Innovation Lessons Found Between Martha's Vineyard and Singapore
It started at 4:30 a.m., Eastern Standard Time, last Saturday. The cell phone on my nightstand started ringing with a 336 area code. It was US Airways.
"We're sorry, but last night's weather meant the crew got in late. Your 8:20 a.m. flight from Martha's Vineyard to LaGuardia is now leaving at 11 a.m.," the representative said. "We've checked, and that still should give you enough time to get to Newark for your 3:15 p.m. flight to Hong Kong."
Through the early morning haze, I asked, "Do I have any other options?"
"Not that we can see," the agent said.
I tried to go back to sleep, but it was impossible. I had been in the States for four days — the primary purpose of the trip was celebrating Innosight's 10 year anniversary — and was pretty desperate to get back home to Singapore. My planned route was to fly from Newark to Hong Kong, layover for an hour, fly to Singapore, and make it home before midnight Sunday.
The US Airways flight ended up taking off right before noon. As it touched down at 1 p.m., I figured I had about a 60 percent chance to make it through the traffic between LaGuardia and Newark.
In the taxi ride, I noticed I had a voicemail. It was an automatic message from Continental, my carrier from Newark to Singapore. It reported a travel disruption, but my "new flights" were the same time as my old flights, so I figured it had just caught my US Airways blip.
My taxi pulled into Newark at 2:05 p.m., safely in time for my flight.
When I got my boarding pass the agent looked at his computer quizzickly. It too showed a flight disruption but he said I was still on the same flights. Off to security and a triumphant return to Singapore.
I got through security and looked at the monitor to find my gate. I saw the words all travelers dread: "HONG KONG - DELAYED - 9 PM DEPARTURE."
It was nearly a six-hour delay. That delay meant that my one hour layover in Hong Kong would now be seven hours, minimum.
To its credit, Continental handled the situation well. I received $50 in meal vouchers to use at Newark airport (which has a surprisingly high number of food choices), a 10% off coupon for any Continental flight, and a complimentary room in the airport hotel in Hong Kong. Staff were uniformly apologetic and incredibly helpful to me and the dozen or so other travelers in similar situations.
So, approximately 44 hours after that early wakeup call in Martha's Vineyard, I finally touched down in Singapore's Changi Airport.
If you've never been to the Changi airport, it's a frequent traveler's dream. Instead of having centralized security, it has security screening at each gate. That means that arriving passengers can go wander around the peaceful airport, shop duty free, and so on.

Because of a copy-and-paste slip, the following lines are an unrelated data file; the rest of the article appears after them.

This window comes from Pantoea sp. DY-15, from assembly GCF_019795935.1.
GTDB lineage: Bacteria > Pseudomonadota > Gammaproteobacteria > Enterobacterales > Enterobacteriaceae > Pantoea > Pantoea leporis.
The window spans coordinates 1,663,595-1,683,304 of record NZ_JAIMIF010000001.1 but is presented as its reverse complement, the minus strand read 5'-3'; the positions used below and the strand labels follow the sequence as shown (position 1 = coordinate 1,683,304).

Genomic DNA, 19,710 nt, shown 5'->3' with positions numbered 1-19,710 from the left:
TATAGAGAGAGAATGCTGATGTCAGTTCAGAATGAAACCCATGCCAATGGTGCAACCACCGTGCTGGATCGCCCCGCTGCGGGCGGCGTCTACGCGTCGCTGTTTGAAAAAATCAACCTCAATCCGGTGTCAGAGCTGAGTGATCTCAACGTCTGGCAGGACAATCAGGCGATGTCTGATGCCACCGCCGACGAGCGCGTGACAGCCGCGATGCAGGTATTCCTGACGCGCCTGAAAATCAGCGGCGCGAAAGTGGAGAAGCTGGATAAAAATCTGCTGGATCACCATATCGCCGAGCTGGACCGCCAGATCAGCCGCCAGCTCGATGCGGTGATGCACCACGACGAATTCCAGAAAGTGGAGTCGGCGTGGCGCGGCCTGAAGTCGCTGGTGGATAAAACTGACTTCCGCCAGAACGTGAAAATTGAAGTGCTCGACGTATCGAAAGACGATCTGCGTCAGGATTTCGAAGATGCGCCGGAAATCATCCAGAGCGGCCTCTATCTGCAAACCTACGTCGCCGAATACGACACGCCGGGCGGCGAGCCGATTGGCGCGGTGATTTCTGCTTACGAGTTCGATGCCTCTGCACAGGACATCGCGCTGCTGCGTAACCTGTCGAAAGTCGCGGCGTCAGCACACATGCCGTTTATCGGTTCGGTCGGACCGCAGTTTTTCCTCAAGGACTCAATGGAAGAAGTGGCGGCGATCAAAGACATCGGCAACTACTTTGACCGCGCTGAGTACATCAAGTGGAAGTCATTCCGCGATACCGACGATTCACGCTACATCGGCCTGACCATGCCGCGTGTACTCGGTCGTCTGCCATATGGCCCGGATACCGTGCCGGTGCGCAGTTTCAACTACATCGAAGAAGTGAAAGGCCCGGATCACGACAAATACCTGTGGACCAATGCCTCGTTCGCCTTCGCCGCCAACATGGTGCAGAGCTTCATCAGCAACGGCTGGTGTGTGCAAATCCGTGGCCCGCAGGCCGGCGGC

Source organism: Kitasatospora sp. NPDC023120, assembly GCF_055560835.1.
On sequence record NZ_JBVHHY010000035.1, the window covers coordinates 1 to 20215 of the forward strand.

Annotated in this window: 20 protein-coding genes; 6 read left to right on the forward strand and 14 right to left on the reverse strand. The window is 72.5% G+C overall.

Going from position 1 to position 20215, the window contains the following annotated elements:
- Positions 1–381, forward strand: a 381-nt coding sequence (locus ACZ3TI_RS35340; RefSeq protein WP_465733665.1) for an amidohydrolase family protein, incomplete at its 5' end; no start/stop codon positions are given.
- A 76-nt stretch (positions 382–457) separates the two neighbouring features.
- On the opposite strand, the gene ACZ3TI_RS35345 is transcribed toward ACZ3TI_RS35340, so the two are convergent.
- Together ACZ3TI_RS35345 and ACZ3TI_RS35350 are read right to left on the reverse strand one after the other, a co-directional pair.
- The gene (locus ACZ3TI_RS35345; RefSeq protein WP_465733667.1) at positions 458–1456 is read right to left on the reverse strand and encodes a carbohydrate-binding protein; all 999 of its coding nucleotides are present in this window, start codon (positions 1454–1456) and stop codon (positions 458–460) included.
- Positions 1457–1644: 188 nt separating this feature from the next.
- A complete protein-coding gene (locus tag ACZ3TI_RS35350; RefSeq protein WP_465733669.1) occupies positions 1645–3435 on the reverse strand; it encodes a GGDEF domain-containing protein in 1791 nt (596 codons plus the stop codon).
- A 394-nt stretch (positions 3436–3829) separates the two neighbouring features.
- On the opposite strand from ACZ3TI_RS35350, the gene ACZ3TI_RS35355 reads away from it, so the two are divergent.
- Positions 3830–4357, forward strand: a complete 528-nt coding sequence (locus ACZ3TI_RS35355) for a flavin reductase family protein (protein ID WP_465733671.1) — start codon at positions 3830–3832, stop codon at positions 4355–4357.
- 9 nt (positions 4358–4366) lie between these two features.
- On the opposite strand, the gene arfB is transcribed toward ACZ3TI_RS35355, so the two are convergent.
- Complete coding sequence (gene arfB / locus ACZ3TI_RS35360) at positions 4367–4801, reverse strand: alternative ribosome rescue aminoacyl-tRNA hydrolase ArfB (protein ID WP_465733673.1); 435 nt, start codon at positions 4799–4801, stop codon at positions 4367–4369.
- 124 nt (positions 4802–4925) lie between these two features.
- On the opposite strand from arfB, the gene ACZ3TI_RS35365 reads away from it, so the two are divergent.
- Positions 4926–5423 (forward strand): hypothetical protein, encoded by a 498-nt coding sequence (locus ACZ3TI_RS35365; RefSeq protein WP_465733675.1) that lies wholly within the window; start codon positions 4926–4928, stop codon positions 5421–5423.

When I arrive in America, I mentally prepare for 20 to 30 minutes to wait in the line for immigration. Not in Changi. I swipe my passport in the machine, have my fingerprint scanned, and am through in seconds. I didn't check bags this trip, but even when I do they somehow seem to arrive within minutes. I blasted through customs, and hopped into a taxi.
The total time from leaving the plane to getting in a taxi: 11 minutes.
I'm not an expert in airport design, but Changi's approach seems to have several advantages to me:
- You never have to obsess about whether a busy airport will impact your ability to make it through security to catch your flight. The airport's overall traffic level has little impact on the time it takes to get from the front entrance to your gate.
- You have ample opportunities to shop when you land, which can be helpful for those of us who sometimes forget to get presents for the family when traveling.
- The airport's interior is designed like an oasis, with calming music, carpet, gardens, free wireless, and ample seating. I strangely enough look forward to spending time in it.
So, what does this all have to do with innovation? There are two key lessons here, one from my experience with Continental and one from my experience with Changi.
Bad stuff happens. There's no way around it. Sometimes a flight gets delayed. Sometimes the test you are running doesn't pan out. Sometimes a lead customer falls on tough times and reneges on a promise. The key isn't whether or not you encounter difficulty. It's what you do with that difficulty. I left my 40+ hour journey with good feelings about Continental.
The customer is boss. Changi, in my mind, is an example of intelligent design with the traveler in mind. It's pleasant, peaceful, and efficient. Innovators should always look at the world through the eyes of the customer. Is there a way to challenge common assumptions, like Changi does with distributed security, to delight the customer?
The best news of all is that the trip was so exhausting that I had no problems at all falling asleep Monday night. No jet lag this time!